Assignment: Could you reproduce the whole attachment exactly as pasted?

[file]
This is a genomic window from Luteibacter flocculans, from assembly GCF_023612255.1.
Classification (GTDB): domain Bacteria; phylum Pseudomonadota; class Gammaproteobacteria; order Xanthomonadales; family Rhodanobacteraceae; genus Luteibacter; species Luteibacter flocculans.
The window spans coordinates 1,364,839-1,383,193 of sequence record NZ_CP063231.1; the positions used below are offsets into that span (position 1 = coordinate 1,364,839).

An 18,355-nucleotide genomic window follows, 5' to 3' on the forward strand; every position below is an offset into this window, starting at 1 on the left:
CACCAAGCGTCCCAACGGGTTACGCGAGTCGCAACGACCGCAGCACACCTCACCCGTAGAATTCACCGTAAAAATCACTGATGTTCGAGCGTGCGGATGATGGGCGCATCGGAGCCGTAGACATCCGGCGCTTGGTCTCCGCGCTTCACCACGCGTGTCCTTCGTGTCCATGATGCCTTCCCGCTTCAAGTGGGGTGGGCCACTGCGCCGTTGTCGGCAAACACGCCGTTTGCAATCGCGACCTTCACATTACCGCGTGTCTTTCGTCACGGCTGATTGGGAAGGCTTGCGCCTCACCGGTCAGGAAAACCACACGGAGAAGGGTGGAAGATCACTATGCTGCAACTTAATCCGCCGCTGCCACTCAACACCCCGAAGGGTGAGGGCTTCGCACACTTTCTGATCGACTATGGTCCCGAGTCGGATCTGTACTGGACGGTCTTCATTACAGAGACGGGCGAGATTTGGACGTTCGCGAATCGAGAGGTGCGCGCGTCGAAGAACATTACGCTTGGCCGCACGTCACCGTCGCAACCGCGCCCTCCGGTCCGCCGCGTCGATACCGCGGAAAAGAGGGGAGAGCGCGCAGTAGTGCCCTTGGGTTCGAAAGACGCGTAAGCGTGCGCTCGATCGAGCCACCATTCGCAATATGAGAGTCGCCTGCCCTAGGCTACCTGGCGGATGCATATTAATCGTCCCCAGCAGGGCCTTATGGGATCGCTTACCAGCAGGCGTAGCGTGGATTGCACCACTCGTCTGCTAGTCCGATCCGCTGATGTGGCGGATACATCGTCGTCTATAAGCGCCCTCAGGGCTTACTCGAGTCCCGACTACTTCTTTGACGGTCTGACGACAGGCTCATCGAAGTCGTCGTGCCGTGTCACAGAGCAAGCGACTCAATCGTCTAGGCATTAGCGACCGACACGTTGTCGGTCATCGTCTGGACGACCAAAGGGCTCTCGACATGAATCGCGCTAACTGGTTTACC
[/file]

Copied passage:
This is a genomic window from Luteibacter flocculans, from assembly GCF_023612255.1.
Classification (GTDB): domain Bacteria; phylum Pseudomonadota; class Gammaproteobacteria; order Xanthomonadales; family Rhodanobacteraceae; genus Luteibacter; species Luteibacter flocculans.
The window spans coordinates 1,364,839-1,383,193 of sequence record NZ_CP063231.1; the positions used below are offsets into that span (position 1 = coordinate 1,364,839).

An 18,355-nucleotide genomic window follows, 5' to 3' on the forward strand; every position below is an offset into this window, starting at 1 on the left:
CACCAAGCGTCCCAACGGGTTACGCGAGTCGCAACGACCGCAGCACACCTCACCCGTAGAATTCACCGTAAAAATCACTGATGTTCGAGCGTGCGGATGATGGGCGCATCGGAGCCGTAGACATCCGGCGCTTGGTCTCCGCGCTTCACCACGCGTGTCCTTCGTGTCCATGATGCCTTCCCGCTTCAAGTGGGGTGGGCCACTGCGCCGTTGTCGGCAAACACGCCGTTTGCAATCGCGACCTTCACATTACCGCGTGTCTTTCGTCACGGCTGATTGGGAAGGCTTGCGCCTCACCGGTCAGGAAAACCACACGGAGAAGGGTGGAAGATCACTATGCTGCAACTTAATCCGCCGCTGCCACTCAACACCCCGAAGGGTGAGGGCTTCGCACACTTTCTGATCGACTATGGTCCCGAGTCGGATCTGTACTGGACGGTCTTCATTACAGAGACGGGCGAGATTTGGACGTTCGCGAATCGAGAGGTGCGCGCGTCGAAGAACATTACGCTTGGCCGCACGTCACCGTCGCAACCGCGCCCTCCGGTCCGCCGCGTCGATACCGCGGAAAAGAGGGGAGAGCGCGCAGTAGTGCCCTTGGGTTCGAAAGACGCGTAAGCGTGCGCTCGATCGAGCCACCATTCGCAATATGAGAGTCGCCTGCCCTAGGCTACCTGGCGGATGCATATTAATCGTCCCCAGCAGGGCCTTATGGGATCGCTTACCAGCAGGCGTAGCGTGGATTGCACCACTCGTCTGCTAGTCCGATCCGCTGATGTGGCGGATACATCGTCGTCTATAAGCGCCCTCAGGGCTTACTCGAGTCCCGACTACTTCTTTGACGGTCTGACGACAGGCTCATCGAAGTCGTCGTGCCGTGTCACAGAGCAAGCGACTCAATCGTCTAGGCATTAGCGACCGACACGTTGTCGGTCATCGTCTGGACGACCAAAGGGCTCTCGACATGAATCGCGCTAACTGGTTTACC